Vitamin D: The Sunshine Vitamin
WHICH FOODS SHOULD I EAT TO GET MORE?
Our primary source of vitamin D is sunlight: specifically, full-body exposure to the sun without sunscreen. Over the past 20 years, our exposure to the sun has diminished greatly amidst fear of malignant melanoma (which continues to be on the rise). The most abundant food source is cod liver oil, although food sources of vitamin D are not plentiful.
WHAT DOES IT DO FOR ME?
The most recent research has illuminated some very surprising facts about vitamin D. In the past, its main role was thought to be its important role in bone density. We now have evidence that supports the immune system, cardiovascular system, nervous system, endocrine system, and the musculoskeletal system.
WHAT IF I DON’T HAVE ENOUGH?
It is becoming clear that vitamin D plays a role in many of the chronic illnesses plaguing our country today, including heart disease, stroke, hypertension, autoimmune diseases, diabetes, autism, depression, chronic pain, osteoarthritis, osteoporosis, muscle weakness, muscle wasting, restless leg syndrome, birth defects, allergies, and periodontal disease. Vitamin D deficiency also appears to play a role in seventeen varieties of cancer.
SHOULD I GO TO THE TANNING SALON FOR MY DAILY DOSE?
Is this a safe alternative to natural sunlight? If you ask the tanning industry, yes! It’s perfectly safe. In fact, they say it has many benefits, including a big dose of vitamin D. Unfortunately, the research does not agree. In fact, users of tanning salons may be 8-13 times more likely to be diagnosed with malignant melanoma, the most aggressive type of skin cancer. This increased risk occurred even with infrequent exposure to tanning beds. It is considered very high risk behavior, especially for teenagers. Some states have even prohibited those under a certain age from using tanning beds without parental consent.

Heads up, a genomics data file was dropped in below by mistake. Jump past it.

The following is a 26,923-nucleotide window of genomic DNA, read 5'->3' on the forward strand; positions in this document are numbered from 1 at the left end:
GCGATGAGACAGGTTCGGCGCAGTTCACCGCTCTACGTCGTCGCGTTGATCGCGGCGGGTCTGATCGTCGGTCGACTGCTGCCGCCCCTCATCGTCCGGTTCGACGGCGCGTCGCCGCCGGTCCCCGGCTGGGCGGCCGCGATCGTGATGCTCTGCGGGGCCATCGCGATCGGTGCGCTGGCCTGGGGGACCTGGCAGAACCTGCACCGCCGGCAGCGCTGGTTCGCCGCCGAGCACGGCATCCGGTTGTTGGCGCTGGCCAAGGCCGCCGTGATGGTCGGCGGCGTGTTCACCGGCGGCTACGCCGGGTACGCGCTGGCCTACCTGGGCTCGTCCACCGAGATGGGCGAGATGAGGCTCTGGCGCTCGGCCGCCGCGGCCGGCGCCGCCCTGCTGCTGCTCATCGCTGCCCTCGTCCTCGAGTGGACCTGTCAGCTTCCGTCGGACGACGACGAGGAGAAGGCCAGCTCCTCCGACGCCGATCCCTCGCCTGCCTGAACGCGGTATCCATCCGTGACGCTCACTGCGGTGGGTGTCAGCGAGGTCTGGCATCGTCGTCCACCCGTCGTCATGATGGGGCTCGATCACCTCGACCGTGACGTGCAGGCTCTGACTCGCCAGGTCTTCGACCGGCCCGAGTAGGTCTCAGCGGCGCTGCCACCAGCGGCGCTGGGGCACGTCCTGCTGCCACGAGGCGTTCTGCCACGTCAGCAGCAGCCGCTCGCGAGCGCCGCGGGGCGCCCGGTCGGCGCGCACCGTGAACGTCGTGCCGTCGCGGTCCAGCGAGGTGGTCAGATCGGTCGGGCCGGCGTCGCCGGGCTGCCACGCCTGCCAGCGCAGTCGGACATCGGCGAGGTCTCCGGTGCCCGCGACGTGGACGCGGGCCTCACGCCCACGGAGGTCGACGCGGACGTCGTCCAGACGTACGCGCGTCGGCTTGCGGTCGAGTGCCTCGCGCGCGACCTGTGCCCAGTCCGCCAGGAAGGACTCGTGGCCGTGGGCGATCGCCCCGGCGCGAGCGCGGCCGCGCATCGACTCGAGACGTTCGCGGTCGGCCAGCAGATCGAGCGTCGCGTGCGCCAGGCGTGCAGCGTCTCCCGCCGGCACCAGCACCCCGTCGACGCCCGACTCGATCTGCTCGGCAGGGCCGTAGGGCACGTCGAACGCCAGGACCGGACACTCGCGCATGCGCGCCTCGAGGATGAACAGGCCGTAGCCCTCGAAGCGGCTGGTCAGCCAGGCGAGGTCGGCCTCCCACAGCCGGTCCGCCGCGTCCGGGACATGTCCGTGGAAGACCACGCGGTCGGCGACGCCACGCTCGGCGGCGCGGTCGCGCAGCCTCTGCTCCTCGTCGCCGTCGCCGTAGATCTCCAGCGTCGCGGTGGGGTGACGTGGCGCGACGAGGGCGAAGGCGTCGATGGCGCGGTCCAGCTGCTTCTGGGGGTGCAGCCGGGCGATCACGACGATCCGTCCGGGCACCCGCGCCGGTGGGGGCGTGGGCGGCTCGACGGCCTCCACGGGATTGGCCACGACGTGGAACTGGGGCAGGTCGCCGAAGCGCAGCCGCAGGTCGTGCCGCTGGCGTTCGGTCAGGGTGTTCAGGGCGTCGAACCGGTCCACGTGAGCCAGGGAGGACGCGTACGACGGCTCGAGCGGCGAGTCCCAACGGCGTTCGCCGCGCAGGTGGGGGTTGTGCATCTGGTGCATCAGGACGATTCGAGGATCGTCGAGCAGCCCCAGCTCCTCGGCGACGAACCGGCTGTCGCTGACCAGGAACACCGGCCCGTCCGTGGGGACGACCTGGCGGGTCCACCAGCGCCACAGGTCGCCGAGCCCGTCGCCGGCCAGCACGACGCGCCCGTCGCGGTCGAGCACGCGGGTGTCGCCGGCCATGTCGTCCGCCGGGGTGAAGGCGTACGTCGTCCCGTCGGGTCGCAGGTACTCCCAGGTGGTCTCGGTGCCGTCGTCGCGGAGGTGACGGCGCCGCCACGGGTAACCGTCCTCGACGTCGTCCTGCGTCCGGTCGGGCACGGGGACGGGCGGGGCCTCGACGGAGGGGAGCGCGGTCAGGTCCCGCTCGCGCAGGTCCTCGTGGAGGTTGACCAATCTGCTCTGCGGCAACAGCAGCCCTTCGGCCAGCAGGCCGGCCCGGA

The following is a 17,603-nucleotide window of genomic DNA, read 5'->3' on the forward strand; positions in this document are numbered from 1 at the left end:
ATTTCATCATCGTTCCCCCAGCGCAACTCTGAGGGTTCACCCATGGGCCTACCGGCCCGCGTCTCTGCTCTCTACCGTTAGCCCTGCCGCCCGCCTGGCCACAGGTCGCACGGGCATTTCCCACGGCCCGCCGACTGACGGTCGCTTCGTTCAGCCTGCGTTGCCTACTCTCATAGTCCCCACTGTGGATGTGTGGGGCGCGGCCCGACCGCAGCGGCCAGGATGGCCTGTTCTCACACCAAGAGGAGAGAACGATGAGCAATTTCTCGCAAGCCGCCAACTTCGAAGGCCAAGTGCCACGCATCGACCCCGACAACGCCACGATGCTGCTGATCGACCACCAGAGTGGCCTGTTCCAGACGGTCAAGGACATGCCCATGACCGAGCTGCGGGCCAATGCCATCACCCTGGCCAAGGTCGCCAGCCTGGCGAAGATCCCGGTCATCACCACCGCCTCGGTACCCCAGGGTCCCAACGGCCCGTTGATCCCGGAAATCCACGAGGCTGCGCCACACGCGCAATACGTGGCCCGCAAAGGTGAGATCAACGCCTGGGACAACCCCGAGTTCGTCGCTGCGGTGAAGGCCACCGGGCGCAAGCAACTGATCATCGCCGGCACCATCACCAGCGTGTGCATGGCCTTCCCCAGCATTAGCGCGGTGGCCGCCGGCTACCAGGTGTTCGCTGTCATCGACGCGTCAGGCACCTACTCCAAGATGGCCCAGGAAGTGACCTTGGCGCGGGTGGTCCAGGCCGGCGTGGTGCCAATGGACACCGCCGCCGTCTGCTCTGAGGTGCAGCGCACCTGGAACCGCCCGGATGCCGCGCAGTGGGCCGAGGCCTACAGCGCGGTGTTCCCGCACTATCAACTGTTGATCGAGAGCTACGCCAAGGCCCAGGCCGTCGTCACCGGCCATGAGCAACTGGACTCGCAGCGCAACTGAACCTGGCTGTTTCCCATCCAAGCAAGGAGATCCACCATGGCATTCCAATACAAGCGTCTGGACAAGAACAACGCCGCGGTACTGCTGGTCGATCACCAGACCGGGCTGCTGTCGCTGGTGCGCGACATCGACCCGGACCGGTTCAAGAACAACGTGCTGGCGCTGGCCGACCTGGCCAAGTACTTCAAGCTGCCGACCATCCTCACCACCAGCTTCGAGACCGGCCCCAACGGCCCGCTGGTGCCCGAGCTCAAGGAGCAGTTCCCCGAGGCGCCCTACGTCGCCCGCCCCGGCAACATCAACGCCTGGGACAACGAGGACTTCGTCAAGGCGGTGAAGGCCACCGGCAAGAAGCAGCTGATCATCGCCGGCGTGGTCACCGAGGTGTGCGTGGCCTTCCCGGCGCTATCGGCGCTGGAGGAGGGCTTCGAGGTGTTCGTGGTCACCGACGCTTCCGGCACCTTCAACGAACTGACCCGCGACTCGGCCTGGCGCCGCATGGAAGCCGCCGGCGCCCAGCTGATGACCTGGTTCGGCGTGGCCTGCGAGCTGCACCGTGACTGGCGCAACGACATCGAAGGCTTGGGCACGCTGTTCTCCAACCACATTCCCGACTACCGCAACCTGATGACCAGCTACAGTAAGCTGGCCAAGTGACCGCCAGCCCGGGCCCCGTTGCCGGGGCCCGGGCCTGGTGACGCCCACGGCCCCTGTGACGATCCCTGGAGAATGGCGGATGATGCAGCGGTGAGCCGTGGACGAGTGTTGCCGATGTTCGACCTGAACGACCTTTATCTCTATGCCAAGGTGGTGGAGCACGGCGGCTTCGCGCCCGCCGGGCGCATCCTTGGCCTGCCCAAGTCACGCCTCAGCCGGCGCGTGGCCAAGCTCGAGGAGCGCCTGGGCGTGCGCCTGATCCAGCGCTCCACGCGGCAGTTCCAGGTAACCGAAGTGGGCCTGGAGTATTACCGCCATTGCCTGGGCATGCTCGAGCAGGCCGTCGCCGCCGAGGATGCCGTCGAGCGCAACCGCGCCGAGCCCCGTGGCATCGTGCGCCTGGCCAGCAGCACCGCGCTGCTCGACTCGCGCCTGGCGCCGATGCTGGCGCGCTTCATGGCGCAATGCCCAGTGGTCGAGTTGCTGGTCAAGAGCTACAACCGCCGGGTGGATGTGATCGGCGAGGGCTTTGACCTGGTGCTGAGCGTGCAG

WHO SHOULD TAKE IT?
Unless you spend time in the sun daily with full body exposure, you could benefit from supplementation. People with darker skin tones need more vitamin D than fair people. Fat cells can impair your ability to properly manage vitamin D. People living in northern latitudes can benefit greatly. An objective measure is the 25-hydroxyvitamin D blood test, which can be performed in any lab. Given all the complicating factors, it is becoming standard for physicians to test for this level. Optimal levels are between 70-100 ng/mL, or sometimes even higher in cases of autoimmune disease.
HOW MUCH SHOULD I TAKE?
Currently, the recommended daily allowance is 200IU, but this is now thought to be a fraction of what you really need. In fact, we now think everyone needs 10-20 times that amount: 2000-4000IU. Current research shows that toxicity is only an issue if you take over 50,000IU daily long-term. To be on the safe side, check with your physician to test your current levels and then supplement accordingly.
WHAT MAKES GOOD COMPANY FOR VITAMIN D?
Other choices you might consider to go along with Vitamin D include a good calcium-magnesium supplement, essential fatty acids, and B-complex.
The calcium-magnesium supplement is beneficial for bone health, but also very important for your muscles. If you have muscle cramps or restless legs at night, vitamin D-calcium-magnesium may just be the ticket. Make sure you get a product with good absorbability. This is more of an issue as you age.
Essential fatty acids (EFAs) are those that must be consumed, because your body cannot make them from other nutrients. The ones to focus on are the omega-3 fatty acids, found in flax and certain deep-sea fish. EFAs are anti-inflammatory for your whole body, and have tremendous benefit for you heart, brain, nerves, skin and joints. Combined with vitamin D and B-complex, they provide excellent neurological support. They may help you with depression, anxiety, or seasonal affective disorder.